This 47 of our ongoing series about Viking Age Iceland. For centuries, this island country, unique in Medieval Europe, operated with no king, no great lords, no foreign policy, and no defense forces but which developed legal and judicial systems to limit the violence of bloodfeud and protect the rights of freemen. Far out in the North Atlantic, Iceland was where the famous sagas developed. To explore Iceland’s place in the medieval world, we present selections from Jesse Byock’s Viking Age Iceland that investigate the history, archaeology, culture, systems of feud, and sagas of this magical place.
Cultural focus, a long-established anthropological concept, is the tendency of every culture to exhibit more complexity and a wider scope in some of its aspects and institutions than in others.[i] When a society focuses on a particular dimension of culture, that dimension is more likely to develop new ways and to generate innovation because more activity and closer scrutiny are directed to it than to other aspects. In Iceland the cultural focus was on law, and disorder was avoided through dependence on legalistic solutions arrived at through arbitration and court cases.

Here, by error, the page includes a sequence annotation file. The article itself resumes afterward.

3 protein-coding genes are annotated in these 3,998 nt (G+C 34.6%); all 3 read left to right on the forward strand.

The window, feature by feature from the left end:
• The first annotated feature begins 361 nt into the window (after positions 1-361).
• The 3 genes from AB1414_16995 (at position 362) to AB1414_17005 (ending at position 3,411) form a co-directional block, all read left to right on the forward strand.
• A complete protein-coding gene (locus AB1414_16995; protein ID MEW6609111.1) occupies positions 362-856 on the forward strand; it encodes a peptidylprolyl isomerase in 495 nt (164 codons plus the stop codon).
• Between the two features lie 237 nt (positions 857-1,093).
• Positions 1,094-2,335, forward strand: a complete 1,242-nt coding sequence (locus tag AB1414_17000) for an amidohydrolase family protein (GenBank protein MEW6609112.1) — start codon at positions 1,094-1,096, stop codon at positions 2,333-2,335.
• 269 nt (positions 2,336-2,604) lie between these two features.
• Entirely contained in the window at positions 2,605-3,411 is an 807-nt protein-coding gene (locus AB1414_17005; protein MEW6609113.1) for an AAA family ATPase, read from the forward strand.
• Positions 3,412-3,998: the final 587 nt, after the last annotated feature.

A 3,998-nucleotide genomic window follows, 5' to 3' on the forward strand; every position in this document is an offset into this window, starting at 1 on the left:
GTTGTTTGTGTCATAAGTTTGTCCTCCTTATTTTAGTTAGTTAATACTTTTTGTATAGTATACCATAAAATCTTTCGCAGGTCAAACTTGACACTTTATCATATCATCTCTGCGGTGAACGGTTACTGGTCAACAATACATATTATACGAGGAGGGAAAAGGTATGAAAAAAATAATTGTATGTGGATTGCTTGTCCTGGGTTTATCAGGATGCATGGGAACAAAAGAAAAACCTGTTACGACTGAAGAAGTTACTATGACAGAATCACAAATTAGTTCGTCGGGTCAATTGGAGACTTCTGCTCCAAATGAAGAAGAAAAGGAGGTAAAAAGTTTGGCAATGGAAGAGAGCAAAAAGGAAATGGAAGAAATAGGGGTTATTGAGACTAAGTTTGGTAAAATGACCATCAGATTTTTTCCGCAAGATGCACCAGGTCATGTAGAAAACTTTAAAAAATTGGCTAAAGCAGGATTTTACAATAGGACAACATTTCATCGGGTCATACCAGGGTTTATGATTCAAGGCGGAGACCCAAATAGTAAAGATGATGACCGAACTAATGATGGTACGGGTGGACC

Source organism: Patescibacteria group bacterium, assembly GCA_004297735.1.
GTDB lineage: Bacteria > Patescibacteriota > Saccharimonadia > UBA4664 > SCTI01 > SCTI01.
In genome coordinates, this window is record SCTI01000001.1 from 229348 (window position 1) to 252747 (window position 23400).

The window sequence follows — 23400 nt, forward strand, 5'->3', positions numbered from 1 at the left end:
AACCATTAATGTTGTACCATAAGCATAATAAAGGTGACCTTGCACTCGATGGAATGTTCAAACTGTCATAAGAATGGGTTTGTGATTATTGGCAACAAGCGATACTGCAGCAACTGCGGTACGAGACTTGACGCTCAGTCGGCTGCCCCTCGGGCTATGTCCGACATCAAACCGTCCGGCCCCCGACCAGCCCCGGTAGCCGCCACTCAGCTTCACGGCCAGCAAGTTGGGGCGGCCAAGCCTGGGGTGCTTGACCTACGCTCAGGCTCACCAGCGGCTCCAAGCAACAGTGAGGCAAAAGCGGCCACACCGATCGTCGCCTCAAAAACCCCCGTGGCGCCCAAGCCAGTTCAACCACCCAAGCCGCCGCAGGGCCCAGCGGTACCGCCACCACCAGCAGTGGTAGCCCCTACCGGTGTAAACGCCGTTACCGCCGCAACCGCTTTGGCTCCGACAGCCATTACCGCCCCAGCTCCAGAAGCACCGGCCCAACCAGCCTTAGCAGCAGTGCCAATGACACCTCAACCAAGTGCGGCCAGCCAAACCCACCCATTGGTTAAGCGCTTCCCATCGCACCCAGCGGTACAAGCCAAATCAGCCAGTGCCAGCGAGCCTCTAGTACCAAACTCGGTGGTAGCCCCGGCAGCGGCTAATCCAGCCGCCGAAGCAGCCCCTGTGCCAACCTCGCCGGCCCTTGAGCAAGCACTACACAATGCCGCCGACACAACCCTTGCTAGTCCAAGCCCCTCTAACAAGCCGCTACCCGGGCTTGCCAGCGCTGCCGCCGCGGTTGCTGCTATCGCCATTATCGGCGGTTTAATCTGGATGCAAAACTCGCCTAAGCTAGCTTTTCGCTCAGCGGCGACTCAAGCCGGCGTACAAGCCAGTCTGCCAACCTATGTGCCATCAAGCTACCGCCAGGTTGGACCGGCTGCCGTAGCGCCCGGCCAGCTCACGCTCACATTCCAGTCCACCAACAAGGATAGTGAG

Icelandic law was based on custom, and it proved to be highly adaptable to change over time. To an unusual degree, law became the catalyst in the conceptualizing of life outside the family. Law set the parameters of successful arbitration, and served as an element of continuity throughout Iceland’s medieval history. This reliance was more pronounced in times of crisis and dispute, when judicial process was used as a model even in private arbitrations, thus supplying the means to reconcile the most divisive forces within the society. An example (discussed in Chapter 16) is the conversion to Christianity in the year 1000. This potentially explosive situation was channeled into the normal procedures of legalistic dispute processing, where it was treated as a feud between two groups and settled at the Althing through negotiation and compromise.
[i] For the classic formulation of cultural focus, see Herskovits 1970: 542-60.
— Jesse Byock, Viking Age Iceland